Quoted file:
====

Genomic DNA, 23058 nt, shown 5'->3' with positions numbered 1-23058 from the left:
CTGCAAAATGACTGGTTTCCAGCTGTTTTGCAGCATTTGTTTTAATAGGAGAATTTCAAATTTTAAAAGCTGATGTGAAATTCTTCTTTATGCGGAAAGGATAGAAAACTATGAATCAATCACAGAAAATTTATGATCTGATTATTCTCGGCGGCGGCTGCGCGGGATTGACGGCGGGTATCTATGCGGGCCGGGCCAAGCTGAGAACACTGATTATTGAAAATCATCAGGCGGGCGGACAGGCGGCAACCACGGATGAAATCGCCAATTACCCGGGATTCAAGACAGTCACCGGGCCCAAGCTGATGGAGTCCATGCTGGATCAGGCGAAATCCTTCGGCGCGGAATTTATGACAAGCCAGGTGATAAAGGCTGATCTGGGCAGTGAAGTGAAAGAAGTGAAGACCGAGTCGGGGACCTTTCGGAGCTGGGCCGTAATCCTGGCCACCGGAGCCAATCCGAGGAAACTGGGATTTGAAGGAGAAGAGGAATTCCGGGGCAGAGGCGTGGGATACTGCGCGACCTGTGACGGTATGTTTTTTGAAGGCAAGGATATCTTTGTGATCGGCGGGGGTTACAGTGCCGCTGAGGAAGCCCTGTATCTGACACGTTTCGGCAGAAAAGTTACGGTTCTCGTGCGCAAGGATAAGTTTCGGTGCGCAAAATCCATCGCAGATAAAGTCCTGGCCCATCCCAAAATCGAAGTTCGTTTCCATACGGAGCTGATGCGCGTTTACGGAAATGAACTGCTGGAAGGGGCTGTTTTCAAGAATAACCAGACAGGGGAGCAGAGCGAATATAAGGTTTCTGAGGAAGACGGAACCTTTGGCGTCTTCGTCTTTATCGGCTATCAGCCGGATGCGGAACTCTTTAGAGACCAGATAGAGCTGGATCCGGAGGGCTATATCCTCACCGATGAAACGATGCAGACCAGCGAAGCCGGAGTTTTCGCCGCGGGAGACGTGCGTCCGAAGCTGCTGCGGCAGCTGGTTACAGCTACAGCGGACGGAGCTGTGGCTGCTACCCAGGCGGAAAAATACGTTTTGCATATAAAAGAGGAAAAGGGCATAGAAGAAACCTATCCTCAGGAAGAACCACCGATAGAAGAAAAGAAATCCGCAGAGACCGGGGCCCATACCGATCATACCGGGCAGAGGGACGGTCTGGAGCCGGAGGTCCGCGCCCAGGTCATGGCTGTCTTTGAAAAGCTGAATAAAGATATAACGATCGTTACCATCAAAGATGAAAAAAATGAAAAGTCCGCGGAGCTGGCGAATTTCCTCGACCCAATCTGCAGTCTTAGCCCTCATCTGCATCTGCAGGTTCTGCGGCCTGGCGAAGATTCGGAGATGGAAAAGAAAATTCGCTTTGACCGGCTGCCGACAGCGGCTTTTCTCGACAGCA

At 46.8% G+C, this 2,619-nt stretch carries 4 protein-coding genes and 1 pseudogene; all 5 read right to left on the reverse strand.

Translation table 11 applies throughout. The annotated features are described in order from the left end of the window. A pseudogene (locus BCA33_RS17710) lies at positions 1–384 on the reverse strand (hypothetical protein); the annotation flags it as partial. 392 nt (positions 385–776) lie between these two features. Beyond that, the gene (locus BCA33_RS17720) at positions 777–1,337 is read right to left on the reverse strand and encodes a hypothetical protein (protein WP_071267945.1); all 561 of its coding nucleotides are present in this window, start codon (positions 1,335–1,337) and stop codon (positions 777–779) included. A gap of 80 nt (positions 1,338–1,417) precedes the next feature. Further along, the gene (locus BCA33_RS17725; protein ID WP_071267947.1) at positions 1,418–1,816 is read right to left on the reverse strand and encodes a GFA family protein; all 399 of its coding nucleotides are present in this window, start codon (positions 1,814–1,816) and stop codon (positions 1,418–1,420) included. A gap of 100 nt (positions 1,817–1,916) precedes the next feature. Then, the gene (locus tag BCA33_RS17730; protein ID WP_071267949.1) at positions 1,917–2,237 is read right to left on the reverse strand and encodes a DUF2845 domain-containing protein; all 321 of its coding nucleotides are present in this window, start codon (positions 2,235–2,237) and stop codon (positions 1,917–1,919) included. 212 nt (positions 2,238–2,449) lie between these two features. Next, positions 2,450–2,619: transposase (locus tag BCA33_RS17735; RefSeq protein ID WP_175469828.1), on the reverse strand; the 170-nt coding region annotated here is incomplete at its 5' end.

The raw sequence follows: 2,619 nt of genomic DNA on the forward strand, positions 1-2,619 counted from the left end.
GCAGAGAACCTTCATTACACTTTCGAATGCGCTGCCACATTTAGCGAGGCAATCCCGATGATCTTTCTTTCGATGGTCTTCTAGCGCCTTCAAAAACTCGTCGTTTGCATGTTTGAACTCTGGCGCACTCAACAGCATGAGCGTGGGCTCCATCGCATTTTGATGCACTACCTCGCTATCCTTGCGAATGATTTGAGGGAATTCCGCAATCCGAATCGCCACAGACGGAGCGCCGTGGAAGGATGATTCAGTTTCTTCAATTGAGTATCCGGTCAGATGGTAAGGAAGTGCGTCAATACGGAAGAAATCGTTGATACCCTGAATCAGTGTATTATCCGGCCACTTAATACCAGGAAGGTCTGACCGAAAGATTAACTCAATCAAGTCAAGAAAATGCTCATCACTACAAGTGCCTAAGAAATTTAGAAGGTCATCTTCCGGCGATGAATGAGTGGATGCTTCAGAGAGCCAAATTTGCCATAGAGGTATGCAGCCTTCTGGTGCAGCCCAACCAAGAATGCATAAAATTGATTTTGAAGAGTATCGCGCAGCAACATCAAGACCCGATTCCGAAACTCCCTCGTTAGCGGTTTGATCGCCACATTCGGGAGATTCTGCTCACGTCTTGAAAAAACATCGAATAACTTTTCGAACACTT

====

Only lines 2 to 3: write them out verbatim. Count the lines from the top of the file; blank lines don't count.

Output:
CTGCAAAATGACTGGTTTCCAGCTGTTTTGCAGCATTTGTTTTAATAGGAGAATTTCAAATTTTAAAAGCTGATGTGAAATTCTTCTTTATGCGGAAAGGATAGAAAACTATGAATCAATCACAGAAAATTTATGATCTGATTATTCTCGGCGGCGGCTGCGCGGGATTGACGGCGGGTATCTATGCGGGCCGGGCCAAGCTGAGAACACTGATTATTGAAAATCATCAGGCGGGCGGACAGGCGGCAACCACGGATGAAATCGCCAATTACCCGGGATTCAAGACAGTCACCGGGCCCAAGCTGATGGAGTCCATGCTGGATCAGGCGAAATCCTTCGGCGCGGAATTTATGACAAGCCAGGTGATAAAGGCTGATCTGGGCAGTGAAGTGAAAGAAGTGAAGACCGAGTCGGGGACCTTTCGGAGCTGGGCCGTAATCCTGGCCACCGGAGCCAATCCGAGGAAACTGGGATTTGAAGGAGAAGAGGAATTCCGGGGCAGAGGCGTGGGATACTGCGCGACCTGTGACGGTATGTTTTTTGAAGGCAAGGATATCTTTGTGATCGGCGGGGGTTACAGTGCCGCTGAGGAAGCCCTGTATCTGACACGTTTCGGCAGAAAAGTTACGGTTCTCGTGCGCAAGGATAAGTTTCGGTGCGCAAAATCCATCGCAGATAAAGTCCTGGCCCATCCCAAAATCGAAGTTCGTTTCCATACGGAGCTGATGCGCGTTTACGGAAATGAACTGCTGGAAGGGGCTGTTTTCAAGAATAACCAGACAGGGGAGCAGAGCGAATATAAGGTTTCTGAGGAAGACGGAACCTTTGGCGTCTTCGTCTTTATCGGCTATCAGCCGGATGCGGAACTCTTTAGAGACCAGATAGAGCTGGATCCGGAGGGCTATATCCTCACCGATGAAACGATGCAGACCAGCGAAGCCGGAGTTTTCGCCGCGGGAGACGTGCGTCCGAAGCTGCTGCGGCAGCTGGTTACAGCTACAGCGGACGGAGCTGTGGCTGCTACCCAGGCGGAAAAATACGTTTTGCATATAAAAGAGGAAAAGGGCATAGAAGAAACCTATCCTCAGGAAGAACCACCGATAGAAGAAAAGAAATCCGCAGAGACCGGGGCCCATACCGATCATACCGGGCAGAGGGACGGTCTGGAGCCGGAGGTCCGCGCCCAGGTCATGGCTGTCTTTGAAAAGCTGAATAAAGATATAACGATCGTTACCATCAAAGATGAAAAAAATGAAAAGTCCGCGGAGCTGGCGAATTTCCTCGACCCAATCTGCAGTCTTAGCCCTCATCTGCATCTGCAGGTTCTGCGGCCTGGCGAAGATTCGGAGATGGAAAAGAAAATTCGCTTTGACCGGCTGCCGACAGCGGCTTTTCTCGACAGCA

At 46.8% G+C, this 2,619-nt stretch carries 4 protein-coding genes and 1 pseudogene; all 5 read right to left on the reverse strand.